Since 2008, France has been expanding solar energy, mainly through the company Soltairedirect.  In 2015, the company had 49 solar parks either under construction or fully operational.[44]  In addition to these more traditional solar parks, France is working on another unique way to collect solar energy: a solar power road that will provide electricity to 8% of the population.  The road, made of photovoltaic cells glued to the current pavement, will be 621 miles long.  The street, nicknamed the “wattway” will take around five years to complete since the existing pavement does not have to be removed to install the photovoltaic cells.  The roadway can provide electricity to homes, streetlamps, stoplights, and electric cars.[45]  Tests for the road will begin Spring 2016 and will hopefully prove true another innovative way to generate renewable energy in France.  Through rapidly growing solar parks and innovations such as solar panel roads, solar is increasing its small contribution to the French energy mix.


In conclusion, France has found unique energy solutions in an effort to avoid oil dependency.  For decades, the country developed nuclear and renewable energy solutions to provide electricity and is still making innovations in energy today.  Their nuclear program, which gained momentum after oil embargos in the 1970s, has succeeded in providing almost 77% of the country’s electricity as well as providing a source of revenue for France through nuclear related exports.  As a country with virtually no fossil fuel resources of its own, France warmly welcomed the independence gained through nuclear energy, and the power source has never seen the same controversy in France as it has in countries like the United States.  No other western country has implemented a nuclear power program as successfully as France.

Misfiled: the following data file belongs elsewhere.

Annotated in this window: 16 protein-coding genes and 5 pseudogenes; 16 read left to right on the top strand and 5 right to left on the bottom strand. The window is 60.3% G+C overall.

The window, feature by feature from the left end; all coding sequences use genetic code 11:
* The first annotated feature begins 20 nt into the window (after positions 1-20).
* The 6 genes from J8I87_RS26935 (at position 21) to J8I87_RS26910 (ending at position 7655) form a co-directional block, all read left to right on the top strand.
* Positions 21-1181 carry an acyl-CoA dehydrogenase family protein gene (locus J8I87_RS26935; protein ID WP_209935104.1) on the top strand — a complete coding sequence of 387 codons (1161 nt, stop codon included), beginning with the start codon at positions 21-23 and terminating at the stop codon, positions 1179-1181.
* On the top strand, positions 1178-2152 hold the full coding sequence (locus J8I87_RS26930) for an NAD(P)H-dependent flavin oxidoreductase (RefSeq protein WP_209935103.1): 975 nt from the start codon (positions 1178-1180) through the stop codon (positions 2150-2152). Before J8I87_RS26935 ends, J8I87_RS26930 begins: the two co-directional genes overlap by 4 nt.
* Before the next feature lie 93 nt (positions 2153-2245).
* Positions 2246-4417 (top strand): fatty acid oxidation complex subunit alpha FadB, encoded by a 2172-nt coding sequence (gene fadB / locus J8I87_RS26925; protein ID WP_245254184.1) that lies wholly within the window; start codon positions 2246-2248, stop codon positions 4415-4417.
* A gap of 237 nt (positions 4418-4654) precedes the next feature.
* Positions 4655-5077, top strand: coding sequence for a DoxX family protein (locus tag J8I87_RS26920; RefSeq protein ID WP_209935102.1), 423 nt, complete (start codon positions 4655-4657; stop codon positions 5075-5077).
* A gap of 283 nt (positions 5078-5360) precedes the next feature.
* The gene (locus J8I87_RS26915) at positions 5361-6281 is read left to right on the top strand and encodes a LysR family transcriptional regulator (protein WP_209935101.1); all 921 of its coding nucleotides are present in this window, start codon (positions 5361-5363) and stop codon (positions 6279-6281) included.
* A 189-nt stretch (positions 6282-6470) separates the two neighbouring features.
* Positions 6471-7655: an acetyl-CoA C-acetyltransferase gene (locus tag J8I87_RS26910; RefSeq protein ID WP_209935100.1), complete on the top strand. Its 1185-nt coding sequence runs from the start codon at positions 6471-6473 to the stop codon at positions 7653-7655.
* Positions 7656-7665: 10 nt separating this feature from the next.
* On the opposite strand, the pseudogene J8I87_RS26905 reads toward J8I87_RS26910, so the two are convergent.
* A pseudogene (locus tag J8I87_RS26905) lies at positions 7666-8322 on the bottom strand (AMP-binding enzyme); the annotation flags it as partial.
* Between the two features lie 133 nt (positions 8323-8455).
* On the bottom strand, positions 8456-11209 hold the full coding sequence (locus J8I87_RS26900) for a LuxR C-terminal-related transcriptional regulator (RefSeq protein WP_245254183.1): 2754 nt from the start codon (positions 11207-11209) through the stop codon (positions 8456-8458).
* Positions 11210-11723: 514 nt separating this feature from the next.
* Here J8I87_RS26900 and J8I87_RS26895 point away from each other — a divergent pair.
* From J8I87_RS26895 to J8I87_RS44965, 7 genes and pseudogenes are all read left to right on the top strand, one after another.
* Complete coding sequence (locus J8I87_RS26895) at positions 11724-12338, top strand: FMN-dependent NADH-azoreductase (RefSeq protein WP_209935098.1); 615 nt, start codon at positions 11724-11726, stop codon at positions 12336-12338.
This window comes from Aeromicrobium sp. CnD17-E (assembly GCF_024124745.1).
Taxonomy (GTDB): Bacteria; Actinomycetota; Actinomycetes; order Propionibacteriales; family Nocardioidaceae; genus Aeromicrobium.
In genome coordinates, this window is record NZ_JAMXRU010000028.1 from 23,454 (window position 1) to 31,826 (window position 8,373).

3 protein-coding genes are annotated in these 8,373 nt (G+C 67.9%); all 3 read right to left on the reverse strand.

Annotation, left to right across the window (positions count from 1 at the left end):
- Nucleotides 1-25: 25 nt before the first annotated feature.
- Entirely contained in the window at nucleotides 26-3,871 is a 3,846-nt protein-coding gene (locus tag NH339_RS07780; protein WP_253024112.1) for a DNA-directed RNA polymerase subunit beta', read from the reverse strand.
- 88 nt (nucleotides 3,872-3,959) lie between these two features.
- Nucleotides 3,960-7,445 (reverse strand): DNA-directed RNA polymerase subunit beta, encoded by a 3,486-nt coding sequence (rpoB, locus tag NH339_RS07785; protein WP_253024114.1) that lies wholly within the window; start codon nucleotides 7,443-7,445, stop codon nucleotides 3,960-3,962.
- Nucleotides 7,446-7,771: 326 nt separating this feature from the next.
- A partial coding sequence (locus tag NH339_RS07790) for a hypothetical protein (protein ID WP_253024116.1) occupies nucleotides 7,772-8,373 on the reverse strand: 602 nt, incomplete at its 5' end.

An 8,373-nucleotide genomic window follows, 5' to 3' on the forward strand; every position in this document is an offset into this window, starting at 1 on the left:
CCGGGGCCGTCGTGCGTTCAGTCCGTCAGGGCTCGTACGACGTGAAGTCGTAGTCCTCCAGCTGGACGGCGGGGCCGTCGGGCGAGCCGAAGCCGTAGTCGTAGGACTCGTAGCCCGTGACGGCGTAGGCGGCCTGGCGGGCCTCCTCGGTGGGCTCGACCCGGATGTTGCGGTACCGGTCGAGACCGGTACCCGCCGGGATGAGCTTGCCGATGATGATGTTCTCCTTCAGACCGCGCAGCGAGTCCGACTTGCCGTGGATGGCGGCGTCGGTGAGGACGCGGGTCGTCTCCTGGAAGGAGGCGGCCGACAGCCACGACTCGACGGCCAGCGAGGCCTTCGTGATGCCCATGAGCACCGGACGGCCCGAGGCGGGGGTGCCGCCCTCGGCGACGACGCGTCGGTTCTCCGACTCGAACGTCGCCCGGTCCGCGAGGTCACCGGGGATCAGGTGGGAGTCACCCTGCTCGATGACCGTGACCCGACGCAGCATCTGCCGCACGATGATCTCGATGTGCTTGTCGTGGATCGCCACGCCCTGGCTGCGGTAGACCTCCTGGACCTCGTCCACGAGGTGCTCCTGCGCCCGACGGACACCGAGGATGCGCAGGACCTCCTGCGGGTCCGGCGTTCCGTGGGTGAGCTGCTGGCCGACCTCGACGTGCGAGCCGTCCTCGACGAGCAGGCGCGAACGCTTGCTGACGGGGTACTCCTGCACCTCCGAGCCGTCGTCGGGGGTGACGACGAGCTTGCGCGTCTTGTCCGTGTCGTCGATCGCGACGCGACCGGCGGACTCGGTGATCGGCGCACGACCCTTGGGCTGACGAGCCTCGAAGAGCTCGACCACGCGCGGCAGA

However, in recent years, continuation of the nuclear program has become costly.  Interest has instead been shifted towards progress in renewable energy resources such as hydropower, wind, and solar.  Currently, a small portion of French energy produced comes from renewables, with wind and solar in particular seeing significant increases in production in 2015.  France is developing unique renewable energy solutions of their own, such as a road paved with solar panels currently undergoing development.  If France does continue to shift away from nuclear power, other countries such as Germany and the United States may continue to do so as well since France has been the only country as of yet to develop a completely safe and viable nuclear energy system. On the other hand, the French have made significant innovations in nuclear power thus far and may very well be capable of improving the program to continue its esteem and prowess.  After all, improvements to both nuclear and renewable energy technology will only help France continue to be independent of imported oil for electricity.  With the development of biofuels and electric cars, the country could be able to be almost entirely independent of oil in all energy sectors, an achievement the French would surely love to boast about.


Bonaventure, Jean-Baptiste. “France Moves Away from Nuclear with Clean Energy Law.” Climate Home. July 23, 2015.